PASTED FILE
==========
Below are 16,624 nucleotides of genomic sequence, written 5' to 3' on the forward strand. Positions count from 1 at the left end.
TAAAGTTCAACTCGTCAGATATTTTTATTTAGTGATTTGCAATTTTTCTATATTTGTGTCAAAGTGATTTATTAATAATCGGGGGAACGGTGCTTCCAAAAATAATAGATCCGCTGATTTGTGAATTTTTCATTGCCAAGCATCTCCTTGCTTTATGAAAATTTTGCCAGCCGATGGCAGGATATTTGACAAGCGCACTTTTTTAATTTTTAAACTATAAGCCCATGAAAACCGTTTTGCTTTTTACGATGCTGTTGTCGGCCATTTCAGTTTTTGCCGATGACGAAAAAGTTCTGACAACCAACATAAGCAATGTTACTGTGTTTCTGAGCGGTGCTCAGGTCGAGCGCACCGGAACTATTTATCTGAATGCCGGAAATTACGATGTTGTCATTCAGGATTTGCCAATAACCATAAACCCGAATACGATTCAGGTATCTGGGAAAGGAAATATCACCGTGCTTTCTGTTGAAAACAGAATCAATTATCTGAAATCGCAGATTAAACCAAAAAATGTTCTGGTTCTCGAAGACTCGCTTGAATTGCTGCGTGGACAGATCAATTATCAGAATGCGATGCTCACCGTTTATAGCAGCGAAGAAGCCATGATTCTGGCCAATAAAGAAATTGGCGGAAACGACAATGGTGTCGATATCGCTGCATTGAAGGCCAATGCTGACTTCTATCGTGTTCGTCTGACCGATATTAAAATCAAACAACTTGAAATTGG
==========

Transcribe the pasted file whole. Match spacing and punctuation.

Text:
Below are 16,624 nucleotides of genomic sequence, written 5' to 3' on the forward strand. Positions count from 1 at the left end.
TAAAGTTCAACTCGTCAGATATTTTTATTTAGTGATTTGCAATTTTTCTATATTTGTGTCAAAGTGATTTATTAATAATCGGGGGAACGGTGCTTCCAAAAATAATAGATCCGCTGATTTGTGAATTTTTCATTGCCAAGCATCTCCTTGCTTTATGAAAATTTTGCCAGCCGATGGCAGGATATTTGACAAGCGCACTTTTTTAATTTTTAAACTATAAGCCCATGAAAACCGTTTTGCTTTTTACGATGCTGTTGTCGGCCATTTCAGTTTTTGCCGATGACGAAAAAGTTCTGACAACCAACATAAGCAATGTTACTGTGTTTCTGAGCGGTGCTCAGGTCGAGCGCACCGGAACTATTTATCTGAATGCCGGAAATTACGATGTTGTCATTCAGGATTTGCCAATAACCATAAACCCGAATACGATTCAGGTATCTGGGAAAGGAAATATCACCGTGCTTTCTGTTGAAAACAGAATCAATTATCTGAAATCGCAGATTAAACCAAAAAATGTTCTGGTTCTCGAAGACTCGCTTGAATTGCTGCGTGGACAGATCAATTATCAGAATGCGATGCTCACCGTTTATAGCAGCGAAGAAGCCATGATTCTGGCCAATAAAGAAATTGGCGGAAACGACAATGGTGTCGATATCGCTGCATTGAAGGCCAATGCTGACTTCTATCGTGTTCGTCTGACCGATATTAAAATCAAACAACTTGAAATTGG